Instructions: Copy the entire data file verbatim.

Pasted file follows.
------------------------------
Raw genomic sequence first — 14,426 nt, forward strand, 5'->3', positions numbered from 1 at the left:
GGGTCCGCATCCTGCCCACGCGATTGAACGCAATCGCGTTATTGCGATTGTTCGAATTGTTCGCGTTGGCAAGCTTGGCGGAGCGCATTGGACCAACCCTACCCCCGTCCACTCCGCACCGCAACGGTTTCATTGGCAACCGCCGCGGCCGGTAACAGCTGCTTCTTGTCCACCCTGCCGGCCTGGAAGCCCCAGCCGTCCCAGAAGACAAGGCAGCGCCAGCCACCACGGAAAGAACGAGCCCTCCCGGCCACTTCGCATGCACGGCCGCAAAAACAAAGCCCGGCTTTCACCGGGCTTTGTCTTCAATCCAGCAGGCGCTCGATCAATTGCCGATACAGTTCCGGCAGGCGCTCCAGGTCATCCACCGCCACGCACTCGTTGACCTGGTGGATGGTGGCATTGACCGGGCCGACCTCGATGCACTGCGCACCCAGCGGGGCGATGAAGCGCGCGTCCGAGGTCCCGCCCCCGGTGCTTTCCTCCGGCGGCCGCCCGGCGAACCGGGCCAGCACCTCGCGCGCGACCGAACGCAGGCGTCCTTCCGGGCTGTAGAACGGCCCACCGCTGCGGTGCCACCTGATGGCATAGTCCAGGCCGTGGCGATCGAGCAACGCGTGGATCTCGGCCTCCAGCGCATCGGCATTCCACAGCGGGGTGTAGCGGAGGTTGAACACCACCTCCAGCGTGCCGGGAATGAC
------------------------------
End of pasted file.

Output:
Raw genomic sequence first — 14,426 nt, forward strand, 5'->3', positions numbered from 1 at the left:
GGGTCCGCATCCTGCCCACGCGATTGAACGCAATCGCGTTATTGCGATTGTTCGAATTGTTCGCGTTGGCAAGCTTGGCGGAGCGCATTGGACCAACCCTACCCCCGTCCACTCCGCACCGCAACGGTTTCATTGGCAACCGCCGCGGCCGGTAACAGCTGCTTCTTGTCCACCCTGCCGGCCTGGAAGCCCCAGCCGTCCCAGAAGACAAGGCAGCGCCAGCCACCACGGAAAGAACGAGCCCTCCCGGCCACTTCGCATGCACGGCCGCAAAAACAAAGCCCGGCTTTCACCGGGCTTTGTCTTCAATCCAGCAGGCGCTCGATCAATTGCCGATACAGTTCCGGCAGGCGCTCCAGGTCATCCACCGCCACGCACTCGTTGACCTGGTGGATGGTGGCATTGACCGGGCCGACCTCGATGCACTGCGCACCCAGCGGGGCGATGAAGCGCGCGTCCGAGGTCCCGCCCCCGGTGCTTTCCTCCGGCGGCCGCCCGGCGAACCGGGCCAGCACCTCGCGCGCGACCGAACGCAGGCGTCCTTCCGGGCTGTAGAACGGCCCACCGCTGCGGTGCCACCTGATGGCATAGTCCAGGCCGTGGCGATCGAGCAACGCGTGGATCTCGGCCTCCAGCGCATCGGCATTCCACAGCGGGGTGTAGCGGAGGTTGAACACCACCTCCAGCGTGCCGGGAATGAC